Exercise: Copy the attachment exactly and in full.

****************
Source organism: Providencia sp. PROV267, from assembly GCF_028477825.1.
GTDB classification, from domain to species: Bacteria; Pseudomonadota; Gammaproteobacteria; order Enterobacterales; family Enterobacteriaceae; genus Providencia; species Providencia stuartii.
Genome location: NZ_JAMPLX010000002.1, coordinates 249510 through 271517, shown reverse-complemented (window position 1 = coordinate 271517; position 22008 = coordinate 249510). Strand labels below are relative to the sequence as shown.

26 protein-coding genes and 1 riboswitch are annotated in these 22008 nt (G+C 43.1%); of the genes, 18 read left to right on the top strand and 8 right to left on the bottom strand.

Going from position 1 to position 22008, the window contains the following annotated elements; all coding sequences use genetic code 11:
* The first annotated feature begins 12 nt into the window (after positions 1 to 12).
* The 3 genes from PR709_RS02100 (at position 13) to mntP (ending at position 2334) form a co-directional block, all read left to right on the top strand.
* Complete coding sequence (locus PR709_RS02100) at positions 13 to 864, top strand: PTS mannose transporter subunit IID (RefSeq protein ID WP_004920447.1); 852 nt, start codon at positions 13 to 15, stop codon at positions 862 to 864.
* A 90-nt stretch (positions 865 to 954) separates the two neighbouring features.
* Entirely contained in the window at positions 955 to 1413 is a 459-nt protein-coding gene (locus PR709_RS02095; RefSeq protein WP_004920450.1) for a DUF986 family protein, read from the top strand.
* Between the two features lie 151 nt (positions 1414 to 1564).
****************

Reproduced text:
Source organism: Providencia sp. PROV267, from assembly GCF_028477825.1.
GTDB classification, from domain to species: Bacteria; Pseudomonadota; Gammaproteobacteria; order Enterobacterales; family Enterobacteriaceae; genus Providencia; species Providencia stuartii.
Genome location: NZ_JAMPLX010000002.1, coordinates 249510 through 271517, shown reverse-complemented (window position 1 = coordinate 271517; position 22008 = coordinate 249510). Strand labels below are relative to the sequence as shown.

26 protein-coding genes and 1 riboswitch are annotated in these 22008 nt (G+C 43.1%); of the genes, 18 read left to right on the top strand and 8 right to left on the bottom strand.

Going from position 1 to position 22008, the window contains the following annotated elements; all coding sequences use genetic code 11:
* The first annotated feature begins 12 nt into the window (after positions 1 to 12).
* The 3 genes from PR709_RS02100 (at position 13) to mntP (ending at position 2334) form a co-directional block, all read left to right on the top strand.
* Complete coding sequence (locus PR709_RS02100) at positions 13 to 864, top strand: PTS mannose transporter subunit IID (RefSeq protein ID WP_004920447.1); 852 nt, start codon at positions 13 to 15, stop codon at positions 862 to 864.
* A 90-nt stretch (positions 865 to 954) separates the two neighbouring features.
* Entirely contained in the window at positions 955 to 1413 is a 459-nt protein-coding gene (locus PR709_RS02095; RefSeq protein WP_004920450.1) for a DUF986 family protein, read from the top strand.
* Between the two features lie 151 nt (positions 1414 to 1564).